Don’t Miss Stop Kiss on Stage at CAMP Rehoboth
You may have heard that Stop Kiss—which will be performed at CAMP Rehoboth on March 10-12, 2017—is about gay-bashing, which isn’t quite right. The signal event in the play is indeed the brutal beating of a young woman after she is seen kissing another woman. What Diana Son does, however, is slyly place the occurrence in the context of a larger consideration of the perils of living life fully. Making choices and commitments is a scary business, Stop Kiss suggests, but what is the alternative?
The play’s heroine hasn’t committed to anything when we meet her. Callie, who is hovering around 30, came to New York as a university student and has stayed on, fairly contentedly but passively, showing initiative only in the selection of restaurants.
She presents her job, surveying traffic patterns from a helicopter for a radio station, as something to make fun of. She and her longtime boyfriend, George sleep with other people, but “will probably get married,” she says. The rent-controlled apartment where she has lived for many years is still mostly unfurnished, with stacks of newspapers as its most prominent decorative accent.
This description, which brings to mind the perpetual adolescents of television shows like Friends and Seinfeld, may make you wish you could switch channel, you can’t.
Ms. Son, with the character of Callie, creates a portrait of someone who has made a defense system out of being easily distracted, the idea being that if you don’t focus, you won’t want things too badly. As someone else says of her, she has a tendency, in all things, to “swerve.”
This observation is made, in a delightfully drunken moment, by Sara, the Midwesterner who, against her parents’ and boyfriend’s wishes, has come to New York to work with third-grade public school students in the Bronx. Unlike Callie, Sara is strongly focused and alarmingly unafraid, to the point that she feels compelled to answer beggars and harassers on the street.
Yet when the women meet, it’s clear that they share a sense of humor and a whimsy that borders on the precious.
A strong rapport allows acquaintance to flower into friendship. Nothing here that isn’t exactly like countless similar relationships formed daily all over New York. Once we get past the ordinariness of it all, however, it becomes apparent that this friendship has an undertow of sexual attraction. Hanging out together doesn’t take Callie and Sara to the Upper West Side but to some of the trendier bars of the West Village.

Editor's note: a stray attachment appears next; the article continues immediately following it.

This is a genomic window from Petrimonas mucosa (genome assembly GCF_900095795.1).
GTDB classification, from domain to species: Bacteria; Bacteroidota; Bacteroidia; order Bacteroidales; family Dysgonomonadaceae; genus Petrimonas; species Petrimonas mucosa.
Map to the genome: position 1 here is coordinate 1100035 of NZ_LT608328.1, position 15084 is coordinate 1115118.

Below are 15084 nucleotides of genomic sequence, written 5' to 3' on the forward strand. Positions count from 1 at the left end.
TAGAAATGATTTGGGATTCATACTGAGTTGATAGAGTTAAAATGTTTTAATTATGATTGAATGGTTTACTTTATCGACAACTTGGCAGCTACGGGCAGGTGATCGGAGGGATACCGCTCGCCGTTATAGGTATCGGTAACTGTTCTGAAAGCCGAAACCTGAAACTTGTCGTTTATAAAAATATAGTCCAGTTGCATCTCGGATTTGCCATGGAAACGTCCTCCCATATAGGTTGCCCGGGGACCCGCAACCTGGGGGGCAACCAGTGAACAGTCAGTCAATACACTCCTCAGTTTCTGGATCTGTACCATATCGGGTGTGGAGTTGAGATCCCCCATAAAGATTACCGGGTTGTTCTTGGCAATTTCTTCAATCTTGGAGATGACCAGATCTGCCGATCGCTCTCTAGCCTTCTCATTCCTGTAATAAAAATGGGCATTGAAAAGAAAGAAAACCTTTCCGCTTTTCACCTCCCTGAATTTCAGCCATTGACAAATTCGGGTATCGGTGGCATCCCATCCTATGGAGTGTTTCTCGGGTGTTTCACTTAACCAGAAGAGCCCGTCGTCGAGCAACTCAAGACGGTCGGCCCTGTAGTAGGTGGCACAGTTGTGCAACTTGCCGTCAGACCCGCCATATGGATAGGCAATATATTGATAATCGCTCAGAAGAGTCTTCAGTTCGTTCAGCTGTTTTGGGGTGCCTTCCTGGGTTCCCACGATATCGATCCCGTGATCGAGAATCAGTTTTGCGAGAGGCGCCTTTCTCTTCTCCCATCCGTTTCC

The sexual tension is visible in gestures, looks and scraps of conversations. Yet, while ever present, it seems as impenetrable as the brick wall beyond Callie’s apartment window. The kiss of the title comes as a cataclysmic leap of self-awareness, trust and caring. Because it could happen as easily between a man and a woman, Stop Kiss transcends the specifics of a gay romance and embraces the broader theme of love and commitment and personal identity.
It is because that kiss, unlike the happy ending kiss in an old fashioned romantic movie, is between two women that the play is about the ugliness of violence as well as the tenderness of a first kiss. After a brief burst of happiness, this kiss turns abruptly into a nightmare situation that gives this play an alarmingly timely edge—one which resonates in Laramie Wyoming, Orlando, as well as New York City .
While men kissing men and women kissing women may not be as rare here as there, such a kiss on a downtown park bench at four o’clock in the morning is an open invitation to the sort of Crazy particularly likely to lurk about in a big city after most people have gone to bed. That unseen Crazy’ s random act of violence and its aftermath is what gives Ms. Son’s extremely funny and poignant chronicle a painful seriousness.
What we have then is a seriocomedy—a thoroughly modern story that uses a gay love story to point out the unexpected places to which love can take us. It is also very much a play about specifically New York—its bright lure and its darker side. Above all it is a well crafted work. The story moves forward with dialogue that while crisp and straightforward rather than poetic, effectively uses the poet’s technique of telescoping action and character
Auditions for Stop Kiss, directed by Russell Stiles, will be held December 11 and December 12, 7-8:30 p.m. at CAMP Rehoboth. Auditions will consist of a cold reading and short interview. Call 814-935-8821. Email Russell Stiles